Hello rain…

Photo credit Richard Masoner / Cyclelicious. http://www.cyclelicio.us/

For many of us in the bent state on the left coast known as California, this month has brought some of the first significant rain of the season. And for the cycling crowd, that means its time to bring out the fenders. For those of us that like to ride skinny-tired, pretend-to-be-a-racer road bikes, fenders can be a bit of a challenge. The narrow clearances between the tires and frame/forks of most sport-centric road bikes make common commuter fenders impossible to install. That generally reduces your options to one of two categories – ultra-thin (and expensive) full size fenders that fit the tight frame tolerances, or reduced coverage fenders that avoid the clearance problem by not going between the wheel and the frame.

Another challenge for road bike fenders is that – generally speaking – road bikes have no eyelets on either the fork or rear dropouts. This means you will be restricted to fenders using straps to attach the fenders rather than screws. While they may not look aesthetically as clean as bolt-on fenders, they have the advantage of requiring no tools to install or remove.

For almost all applications, I believe that partial, snap-on fenders that cover the front wheel from the fork back and down, and the back wheel from the brake/seat stays back and down provide a reasonable amount of protection. RaceBlade have been around for a long time, and are a quality product. The more mass-market focused Planet Bike line of fenders perform nearly as well. The different between the two sets is a general increase in stability – or lack of wiggling around while riding – for the RaceBlades.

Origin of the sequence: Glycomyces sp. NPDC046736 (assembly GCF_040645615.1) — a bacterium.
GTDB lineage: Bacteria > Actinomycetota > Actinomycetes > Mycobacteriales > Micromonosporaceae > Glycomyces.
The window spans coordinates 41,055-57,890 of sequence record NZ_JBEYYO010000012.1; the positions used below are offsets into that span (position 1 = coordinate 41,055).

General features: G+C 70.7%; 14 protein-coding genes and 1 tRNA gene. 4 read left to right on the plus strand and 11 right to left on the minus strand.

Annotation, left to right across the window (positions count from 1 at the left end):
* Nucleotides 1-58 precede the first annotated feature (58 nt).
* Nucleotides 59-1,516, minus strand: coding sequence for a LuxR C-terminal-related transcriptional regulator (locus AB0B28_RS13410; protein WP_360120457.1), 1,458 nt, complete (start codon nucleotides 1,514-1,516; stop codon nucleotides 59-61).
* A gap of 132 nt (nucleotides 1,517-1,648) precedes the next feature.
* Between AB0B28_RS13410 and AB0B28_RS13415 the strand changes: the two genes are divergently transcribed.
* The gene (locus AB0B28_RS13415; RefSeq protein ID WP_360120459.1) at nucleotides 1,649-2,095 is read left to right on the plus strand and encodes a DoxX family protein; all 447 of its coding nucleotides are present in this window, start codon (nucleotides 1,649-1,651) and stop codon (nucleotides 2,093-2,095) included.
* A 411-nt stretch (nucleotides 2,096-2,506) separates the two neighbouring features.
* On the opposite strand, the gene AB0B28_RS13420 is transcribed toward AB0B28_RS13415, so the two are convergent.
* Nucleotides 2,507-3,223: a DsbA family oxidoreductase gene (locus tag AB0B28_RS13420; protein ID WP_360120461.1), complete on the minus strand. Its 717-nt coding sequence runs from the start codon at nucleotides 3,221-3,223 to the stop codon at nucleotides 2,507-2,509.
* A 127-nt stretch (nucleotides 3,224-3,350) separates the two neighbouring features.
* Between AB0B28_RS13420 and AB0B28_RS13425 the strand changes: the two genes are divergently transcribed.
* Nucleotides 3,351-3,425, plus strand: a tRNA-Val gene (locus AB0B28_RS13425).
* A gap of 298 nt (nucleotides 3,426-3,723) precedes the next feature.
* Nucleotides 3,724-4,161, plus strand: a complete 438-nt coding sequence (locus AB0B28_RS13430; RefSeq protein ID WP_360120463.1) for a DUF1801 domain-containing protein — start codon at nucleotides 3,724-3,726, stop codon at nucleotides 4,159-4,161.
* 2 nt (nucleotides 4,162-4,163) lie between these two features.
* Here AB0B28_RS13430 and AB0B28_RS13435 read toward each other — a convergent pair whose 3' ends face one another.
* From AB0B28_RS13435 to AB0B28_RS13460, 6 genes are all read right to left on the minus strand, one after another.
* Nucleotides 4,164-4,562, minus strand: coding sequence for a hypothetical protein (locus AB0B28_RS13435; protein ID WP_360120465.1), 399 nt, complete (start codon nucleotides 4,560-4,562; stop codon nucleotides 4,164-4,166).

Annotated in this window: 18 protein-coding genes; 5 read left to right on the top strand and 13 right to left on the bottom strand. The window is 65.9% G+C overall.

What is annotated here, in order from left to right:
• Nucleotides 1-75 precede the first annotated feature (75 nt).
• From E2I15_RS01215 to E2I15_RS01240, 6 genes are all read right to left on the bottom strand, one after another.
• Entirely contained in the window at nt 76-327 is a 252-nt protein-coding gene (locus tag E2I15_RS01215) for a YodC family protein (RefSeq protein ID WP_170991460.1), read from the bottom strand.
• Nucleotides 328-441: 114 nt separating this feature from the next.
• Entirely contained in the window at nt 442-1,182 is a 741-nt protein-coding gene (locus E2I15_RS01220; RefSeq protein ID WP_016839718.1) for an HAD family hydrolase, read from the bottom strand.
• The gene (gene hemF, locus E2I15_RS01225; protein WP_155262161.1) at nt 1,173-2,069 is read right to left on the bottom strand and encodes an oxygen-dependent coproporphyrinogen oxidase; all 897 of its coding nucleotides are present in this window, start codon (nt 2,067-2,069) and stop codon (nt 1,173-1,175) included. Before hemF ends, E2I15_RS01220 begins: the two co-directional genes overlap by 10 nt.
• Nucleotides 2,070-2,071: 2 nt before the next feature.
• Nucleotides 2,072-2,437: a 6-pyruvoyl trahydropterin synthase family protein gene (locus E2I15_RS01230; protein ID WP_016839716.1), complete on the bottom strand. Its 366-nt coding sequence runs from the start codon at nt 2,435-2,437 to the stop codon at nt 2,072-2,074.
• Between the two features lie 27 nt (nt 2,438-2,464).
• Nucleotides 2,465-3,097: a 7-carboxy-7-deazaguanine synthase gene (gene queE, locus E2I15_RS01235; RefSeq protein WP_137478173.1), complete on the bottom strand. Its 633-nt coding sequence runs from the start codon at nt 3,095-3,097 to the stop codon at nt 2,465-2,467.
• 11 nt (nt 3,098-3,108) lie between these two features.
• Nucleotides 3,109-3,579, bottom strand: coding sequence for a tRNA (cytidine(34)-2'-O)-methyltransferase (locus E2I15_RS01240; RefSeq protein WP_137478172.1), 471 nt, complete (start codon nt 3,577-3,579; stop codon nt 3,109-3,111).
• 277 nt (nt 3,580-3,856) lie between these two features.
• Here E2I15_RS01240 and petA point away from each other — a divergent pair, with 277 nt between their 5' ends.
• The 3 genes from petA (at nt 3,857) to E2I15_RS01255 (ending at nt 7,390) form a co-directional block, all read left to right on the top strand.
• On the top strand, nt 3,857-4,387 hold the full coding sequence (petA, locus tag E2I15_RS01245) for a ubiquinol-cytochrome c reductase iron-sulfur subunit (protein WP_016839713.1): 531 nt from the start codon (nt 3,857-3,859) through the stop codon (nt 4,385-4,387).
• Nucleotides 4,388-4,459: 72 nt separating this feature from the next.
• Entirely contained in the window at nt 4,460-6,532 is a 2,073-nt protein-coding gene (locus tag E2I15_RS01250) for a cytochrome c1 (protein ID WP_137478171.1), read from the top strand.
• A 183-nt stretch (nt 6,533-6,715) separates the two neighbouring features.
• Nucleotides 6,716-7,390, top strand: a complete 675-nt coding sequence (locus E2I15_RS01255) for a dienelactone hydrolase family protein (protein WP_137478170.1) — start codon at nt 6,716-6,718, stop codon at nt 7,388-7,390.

If you demand full coverage, take a look for the RaceBlade XL – which avoid the clearance problems bu including an adjustable “gap” in the fender that you would place in the tight area around the brake calipers.

Any of these solutions can be had for well under $100 (us), and many of them for under $30. If you are unable to keep dry clothes at the office, or your travels in the rain done allow for you to be soggy by your destination, a good set of fenders can be the difference between riding and driving for some. In addition, once you have the fenders on, I’d recommend leaving them on for the weekend group rides on wet pavement too. The guy drafting you will thank you.

  • I finally replaced the mudflaps on my Planet Bike Cascadias, and the wheel on my B&M tire dynamo. So I am all set for another wet winter here in TN.

    There are more than a few “clip-on” fenders for road bikes now. Don’t forget Topeak has not one, but 2 sets of them. One looks all space age and qr. The others simply straps on and look much more traditional. I have a Topeak problem, and my list of Topeak gear is long, so I am biased. But they tend to feature rich, cool, but not the longest wearing products. Prices usually are pretty competitive though.

    Another though is that the modern day “Performance” level road bikes, such as Giant’s Defy have quite a bit of tire clearance. Up to 32C w/o out fenders and 28C with fenders (Giant has fenders just for the Defy). Also, the Defy is available in the same levels of carbon as the TCR race bike. So unless you need lazer sharp race geometry, a performance level bike may be the way to go.

  • Hobbanero

    I have been using the Crud Roadracer Mk 2 fenders, and they provide much better coverage than the Race Blades while still fitting most racing bikes. They key differences are that the rear fender goes all the way to the chainstay, protecting your legs and drivetrain, and the front fender is longer, protecting your feet, and also extends in front of the brake, somewhat preventing road spray “blowback”.

    The disadvantage is that they are more fussy to install and remove. They are hard to find at shops, but can be found online….https://www.google.com/search?q=crud+roadracer+mk2&aq=0&oq=crud+road&sugexp=chrome,mod=19&sourceid=chrome&ie=UTF-8